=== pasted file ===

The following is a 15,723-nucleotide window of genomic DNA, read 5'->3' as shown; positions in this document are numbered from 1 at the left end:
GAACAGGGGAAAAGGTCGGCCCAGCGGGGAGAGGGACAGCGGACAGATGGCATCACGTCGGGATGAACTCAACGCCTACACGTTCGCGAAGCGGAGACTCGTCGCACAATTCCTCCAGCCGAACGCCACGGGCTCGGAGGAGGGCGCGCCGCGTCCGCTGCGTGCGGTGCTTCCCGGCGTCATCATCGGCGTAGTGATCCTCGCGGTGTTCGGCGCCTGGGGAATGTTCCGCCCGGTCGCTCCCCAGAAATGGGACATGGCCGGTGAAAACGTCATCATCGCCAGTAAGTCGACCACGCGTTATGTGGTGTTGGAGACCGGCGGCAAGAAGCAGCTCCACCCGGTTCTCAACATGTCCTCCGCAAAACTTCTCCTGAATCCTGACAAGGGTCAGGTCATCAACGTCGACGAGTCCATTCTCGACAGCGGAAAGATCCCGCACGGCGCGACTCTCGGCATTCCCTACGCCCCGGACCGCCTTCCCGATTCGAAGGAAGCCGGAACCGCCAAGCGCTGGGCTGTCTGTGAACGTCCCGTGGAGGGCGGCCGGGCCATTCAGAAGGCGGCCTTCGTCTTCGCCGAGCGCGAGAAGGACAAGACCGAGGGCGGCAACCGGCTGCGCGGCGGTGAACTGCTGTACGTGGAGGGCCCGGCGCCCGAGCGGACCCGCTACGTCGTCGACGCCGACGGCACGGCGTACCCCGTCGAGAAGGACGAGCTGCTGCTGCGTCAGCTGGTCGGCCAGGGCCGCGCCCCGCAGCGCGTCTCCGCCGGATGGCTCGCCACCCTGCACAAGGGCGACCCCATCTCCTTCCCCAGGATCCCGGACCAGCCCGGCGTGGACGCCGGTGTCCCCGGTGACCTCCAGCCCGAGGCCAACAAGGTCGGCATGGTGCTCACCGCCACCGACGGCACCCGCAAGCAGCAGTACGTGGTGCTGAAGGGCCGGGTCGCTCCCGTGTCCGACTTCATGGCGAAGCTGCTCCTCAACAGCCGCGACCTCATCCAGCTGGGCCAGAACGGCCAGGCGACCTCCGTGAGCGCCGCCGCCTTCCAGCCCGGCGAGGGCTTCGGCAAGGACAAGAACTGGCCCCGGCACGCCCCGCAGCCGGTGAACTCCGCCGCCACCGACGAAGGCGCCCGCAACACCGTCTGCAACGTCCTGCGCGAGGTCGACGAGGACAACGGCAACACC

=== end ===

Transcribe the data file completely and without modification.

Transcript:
The following is a 15,723-nucleotide window of genomic DNA, read 5'->3' as shown; positions in this document are numbered from 1 at the left end:
GAACAGGGGAAAAGGTCGGCCCAGCGGGGAGAGGGACAGCGGACAGATGGCATCACGTCGGGATGAACTCAACGCCTACACGTTCGCGAAGCGGAGACTCGTCGCACAATTCCTCCAGCCGAACGCCACGGGCTCGGAGGAGGGCGCGCCGCGTCCGCTGCGTGCGGTGCTTCCCGGCGTCATCATCGGCGTAGTGATCCTCGCGGTGTTCGGCGCCTGGGGAATGTTCCGCCCGGTCGCTCCCCAGAAATGGGACATGGCCGGTGAAAACGTCATCATCGCCAGTAAGTCGACCACGCGTTATGTGGTGTTGGAGACCGGCGGCAAGAAGCAGCTCCACCCGGTTCTCAACATGTCCTCCGCAAAACTTCTCCTGAATCCTGACAAGGGTCAGGTCATCAACGTCGACGAGTCCATTCTCGACAGCGGAAAGATCCCGCACGGCGCGACTCTCGGCATTCCCTACGCCCCGGACCGCCTTCCCGATTCGAAGGAAGCCGGAACCGCCAAGCGCTGGGCTGTCTGTGAACGTCCCGTGGAGGGCGGCCGGGCCATTCAGAAGGCGGCCTTCGTCTTCGCCGAGCGCGAGAAGGACAAGACCGAGGGCGGCAACCGGCTGCGCGGCGGTGAACTGCTGTACGTGGAGGGCCCGGCGCCCGAGCGGACCCGCTACGTCGTCGACGCCGACGGCACGGCGTACCCCGTCGAGAAGGACGAGCTGCTGCTGCGTCAGCTGGTCGGCCAGGGCCGCGCCCCGCAGCGCGTCTCCGCCGGATGGCTCGCCACCCTGCACAAGGGCGACCCCATCTCCTTCCCCAGGATCCCGGACCAGCCCGGCGTGGACGCCGGTGTCCCCGGTGACCTCCAGCCCGAGGCCAACAAGGTCGGCATGGTGCTCACCGCCACCGACGGCACCCGCAAGCAGCAGTACGTGGTGCTGAAGGGCCGGGTCGCTCCCGTGTCCGACTTCATGGCGAAGCTGCTCCTCAACAGCCGCGACCTCATCCAGCTGGGCCAGAACGGCCAGGCGACCTCCGTGAGCGCCGCCGCCTTCCAGCCCGGCGAGGGCTTCGGCAAGGACAAGAACTGGCCCCGGCACGCCCCGCAGCCGGTGAACTCCGCCGCCACCGACGAAGGCGCCCGCAACACCGTCTGCAACGTCCTGCGCGAGGTCGACGAGGACAACGGCAACACC